Why digital transformation demands a better class of software
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Why digital transformation demands a better class of software

Sooraj Shah — June 2019
Frédéric Véron, a former CIO at Deutsche Bank and Fannie Mae, explains how ensuring the integrity of digital solutions is key to a successful transformation.

Until February, Frédéric Véron had one of the most intriguing job titles of any IT chief: at German financial services giant, Deutsche Bank, he was known as ‘CIO, Global Head of Safety and Soundness.’

The thinking behind his title came from the bank’s commitment to building better, more robust software — a process that required marrying the development and production sides of its IT function.

Véron, who is now a principal of EY’s Financial Services Advisory practice, explains: “In the traditional IT set-up [which we wanted to relinquish], architects, designers, coders and developers build a solution and then throw it over the fence to the production folks. When I joined the bank in mid-2017, the group CIO wanted to make everyone understand that the production side needed to get involved in the planning and design of solutions early on. That’s the only way they are built in a safe and sound manner.”

The traditional approach creates an imbalance between the dev and ops sides of IT, he argues. Building a “DevOps bridge” between them ensured that they could deliver higher-quality applications to the business’s key functions and so reduce their IT risks.
Agile and DevOps foundations

Véron, who was enterprise CIO at US mortgage financing company Fannie Mae before joining Deutsche Bank, believes that adopters of DevOps and agile methods gain an edge over any rivals that persist with the classic waterfall approach.

“The implementation might be slightly different in each instance, but the concept of aligning operations and development in a more conscious way is a necessity for better-quality systems and software,” he says. “DevOps and agile are the two strong pillars for creating better platforms.”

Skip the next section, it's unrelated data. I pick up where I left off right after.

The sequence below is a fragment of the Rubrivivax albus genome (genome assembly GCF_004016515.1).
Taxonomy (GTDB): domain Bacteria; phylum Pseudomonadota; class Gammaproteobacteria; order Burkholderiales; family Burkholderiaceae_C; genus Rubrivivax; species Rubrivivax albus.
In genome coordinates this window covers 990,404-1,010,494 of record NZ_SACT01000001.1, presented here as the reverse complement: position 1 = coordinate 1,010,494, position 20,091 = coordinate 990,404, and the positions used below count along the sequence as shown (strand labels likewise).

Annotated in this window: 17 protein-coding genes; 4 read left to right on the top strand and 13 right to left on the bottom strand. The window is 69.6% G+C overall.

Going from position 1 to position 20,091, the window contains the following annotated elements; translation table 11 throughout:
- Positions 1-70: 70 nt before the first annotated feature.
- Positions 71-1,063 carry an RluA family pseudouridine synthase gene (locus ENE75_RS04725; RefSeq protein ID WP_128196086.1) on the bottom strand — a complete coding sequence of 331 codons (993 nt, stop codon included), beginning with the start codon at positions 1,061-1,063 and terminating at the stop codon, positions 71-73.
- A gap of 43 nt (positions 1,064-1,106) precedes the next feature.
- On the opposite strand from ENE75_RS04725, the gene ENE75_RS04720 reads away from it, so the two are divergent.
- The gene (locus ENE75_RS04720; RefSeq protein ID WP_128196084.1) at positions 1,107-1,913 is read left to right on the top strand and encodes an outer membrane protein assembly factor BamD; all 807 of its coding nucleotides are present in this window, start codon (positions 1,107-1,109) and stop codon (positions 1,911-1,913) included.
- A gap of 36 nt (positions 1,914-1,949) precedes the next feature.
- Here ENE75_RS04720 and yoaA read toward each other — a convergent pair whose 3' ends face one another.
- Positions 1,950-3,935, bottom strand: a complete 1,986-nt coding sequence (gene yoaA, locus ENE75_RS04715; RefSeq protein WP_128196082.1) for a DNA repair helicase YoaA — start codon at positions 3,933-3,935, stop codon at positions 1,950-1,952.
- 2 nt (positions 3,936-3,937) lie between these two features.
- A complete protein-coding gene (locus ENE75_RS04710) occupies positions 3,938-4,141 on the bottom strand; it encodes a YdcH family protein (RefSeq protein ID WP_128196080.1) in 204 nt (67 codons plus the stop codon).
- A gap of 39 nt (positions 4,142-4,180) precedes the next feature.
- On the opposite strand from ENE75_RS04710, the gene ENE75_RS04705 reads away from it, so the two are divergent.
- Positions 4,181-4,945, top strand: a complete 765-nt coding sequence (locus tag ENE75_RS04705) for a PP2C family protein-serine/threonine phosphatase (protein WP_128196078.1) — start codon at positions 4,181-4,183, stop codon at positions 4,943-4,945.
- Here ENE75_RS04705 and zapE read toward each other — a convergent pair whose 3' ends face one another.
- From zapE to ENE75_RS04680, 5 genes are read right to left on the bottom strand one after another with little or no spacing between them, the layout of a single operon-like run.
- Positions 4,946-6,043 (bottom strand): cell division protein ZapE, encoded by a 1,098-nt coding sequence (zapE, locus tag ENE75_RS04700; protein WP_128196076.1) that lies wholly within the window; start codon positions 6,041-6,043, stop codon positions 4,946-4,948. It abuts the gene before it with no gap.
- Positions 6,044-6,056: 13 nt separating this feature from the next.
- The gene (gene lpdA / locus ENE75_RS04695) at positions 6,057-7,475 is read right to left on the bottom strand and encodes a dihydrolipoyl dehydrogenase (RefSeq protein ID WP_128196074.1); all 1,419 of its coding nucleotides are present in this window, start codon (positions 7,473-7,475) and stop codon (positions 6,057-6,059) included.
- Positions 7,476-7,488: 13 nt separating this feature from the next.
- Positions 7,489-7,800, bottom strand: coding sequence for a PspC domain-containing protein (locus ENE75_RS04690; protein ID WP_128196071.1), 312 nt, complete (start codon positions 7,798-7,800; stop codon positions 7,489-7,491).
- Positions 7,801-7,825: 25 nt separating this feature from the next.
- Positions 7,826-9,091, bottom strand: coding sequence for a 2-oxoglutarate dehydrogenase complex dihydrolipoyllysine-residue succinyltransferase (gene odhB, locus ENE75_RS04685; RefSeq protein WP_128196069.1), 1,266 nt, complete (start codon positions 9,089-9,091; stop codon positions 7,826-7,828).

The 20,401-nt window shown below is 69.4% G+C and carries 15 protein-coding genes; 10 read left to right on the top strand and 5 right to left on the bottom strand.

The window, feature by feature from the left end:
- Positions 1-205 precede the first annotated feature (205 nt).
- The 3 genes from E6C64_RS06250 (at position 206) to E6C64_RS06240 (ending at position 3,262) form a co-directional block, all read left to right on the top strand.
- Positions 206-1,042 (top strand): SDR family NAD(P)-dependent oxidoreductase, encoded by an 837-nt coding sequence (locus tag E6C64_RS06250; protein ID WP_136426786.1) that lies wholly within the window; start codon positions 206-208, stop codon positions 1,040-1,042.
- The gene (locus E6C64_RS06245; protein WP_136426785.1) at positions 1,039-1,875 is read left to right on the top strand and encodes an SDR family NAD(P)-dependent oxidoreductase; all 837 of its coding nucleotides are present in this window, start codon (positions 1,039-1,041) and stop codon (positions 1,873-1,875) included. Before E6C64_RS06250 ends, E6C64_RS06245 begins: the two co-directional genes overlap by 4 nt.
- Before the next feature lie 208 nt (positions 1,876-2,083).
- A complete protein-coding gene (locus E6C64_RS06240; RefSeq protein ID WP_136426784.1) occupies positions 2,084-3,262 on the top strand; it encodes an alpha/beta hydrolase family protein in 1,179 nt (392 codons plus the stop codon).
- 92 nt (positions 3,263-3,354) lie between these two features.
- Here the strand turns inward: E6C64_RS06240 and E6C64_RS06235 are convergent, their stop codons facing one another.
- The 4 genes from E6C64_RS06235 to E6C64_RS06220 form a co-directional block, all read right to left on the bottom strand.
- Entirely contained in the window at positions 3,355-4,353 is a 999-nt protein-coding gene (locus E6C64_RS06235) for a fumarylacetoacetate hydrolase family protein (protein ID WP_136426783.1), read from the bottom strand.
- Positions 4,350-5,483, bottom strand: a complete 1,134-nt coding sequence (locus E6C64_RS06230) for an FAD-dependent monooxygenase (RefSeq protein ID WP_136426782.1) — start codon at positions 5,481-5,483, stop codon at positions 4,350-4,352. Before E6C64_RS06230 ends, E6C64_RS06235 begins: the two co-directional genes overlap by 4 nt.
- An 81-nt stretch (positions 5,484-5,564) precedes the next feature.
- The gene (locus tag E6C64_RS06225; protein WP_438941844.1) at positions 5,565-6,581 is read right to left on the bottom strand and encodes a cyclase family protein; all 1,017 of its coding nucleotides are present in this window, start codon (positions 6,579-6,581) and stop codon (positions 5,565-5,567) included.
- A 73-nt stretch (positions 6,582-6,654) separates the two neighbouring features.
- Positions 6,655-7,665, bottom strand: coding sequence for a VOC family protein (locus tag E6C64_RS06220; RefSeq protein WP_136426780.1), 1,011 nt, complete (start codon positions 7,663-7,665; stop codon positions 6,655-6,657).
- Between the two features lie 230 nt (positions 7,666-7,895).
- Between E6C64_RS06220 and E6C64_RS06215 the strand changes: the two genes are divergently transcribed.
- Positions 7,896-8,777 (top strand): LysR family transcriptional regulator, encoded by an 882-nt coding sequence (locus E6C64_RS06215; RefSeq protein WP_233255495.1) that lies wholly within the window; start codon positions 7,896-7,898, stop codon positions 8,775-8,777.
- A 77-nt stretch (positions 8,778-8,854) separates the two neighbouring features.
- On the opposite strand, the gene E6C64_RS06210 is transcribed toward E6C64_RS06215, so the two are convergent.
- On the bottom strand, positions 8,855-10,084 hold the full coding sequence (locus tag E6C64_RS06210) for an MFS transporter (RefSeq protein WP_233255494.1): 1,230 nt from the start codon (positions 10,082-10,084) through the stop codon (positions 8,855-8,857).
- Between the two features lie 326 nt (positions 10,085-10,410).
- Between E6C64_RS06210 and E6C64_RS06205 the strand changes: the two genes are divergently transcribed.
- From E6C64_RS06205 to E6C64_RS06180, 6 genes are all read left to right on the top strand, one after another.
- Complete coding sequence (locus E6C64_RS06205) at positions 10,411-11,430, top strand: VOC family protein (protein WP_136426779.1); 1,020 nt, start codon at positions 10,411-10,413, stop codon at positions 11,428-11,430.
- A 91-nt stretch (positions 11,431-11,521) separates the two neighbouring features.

Véron describes a “shift to the left,” in which testing for performance, usability and other qualities begins far sooner than it would under the waterfall model. It means that operations specialists start working in areas that have traditionally been the preserve of developers and designers.

Frédéric Véron
“Operational teams can bring their knowledge and experience of non-functional requirements, as well as user stories on how to handle and manage applications once they are in production,” he says.

The converse also applies to designers and developers, says Véron, who explains that they “can see difficulties such as performance issues by getting involved [in the operational side] and participating in managing the system. That gives them a better understanding of the requirements of a functioning system.”

This more integrated, co-operative approach produces more reliable software, which in turn improves the customer experience, he says.

“Good business digitalization requires software that is adaptable, resilient, secure, safe, properly tested, operations-ready, cost-effective and architecturally sound,” Véron says. “In an era when software is not only underpinning businesses but also driving our cars and keeping our public infrastructure functioning, we need to be sure, much more than before, that it is safe and sound.”
Tools behind transformation

He continues: “With the advances of AI and our reliance on automation, software will become more and more critical. For this reason, there needs to be a focus on quality. We’ve got to better manage and control software [throughout its lifetime] and minimize the risks associated with it,” he says.

One quality-assurance tool that Véron has used in his previous jobs is CAST, which “provides an end-to-end architectural analysis of the software according to well-established standard practices. By helping to understand the software, that kind of intelligence helps to improve reliability, performance, flexibility and the overall customer experience,” he says.

As part of the development process, software engineers working for Véron (both internally and at the bank’s software partners) would regularly scan work in progress for potential shortfalls in quality. That way, they were able to fix problems before they showed up in production and improve their work on future releases, he says.

“That allowed us to have a better quarantine process and enabled us to accelerate the delivery of software production, which subsequently shortened our time to market,” recalls Véron, for whom the last word on digital transformation is that “the better the software, the better the business.”
First published June 2019
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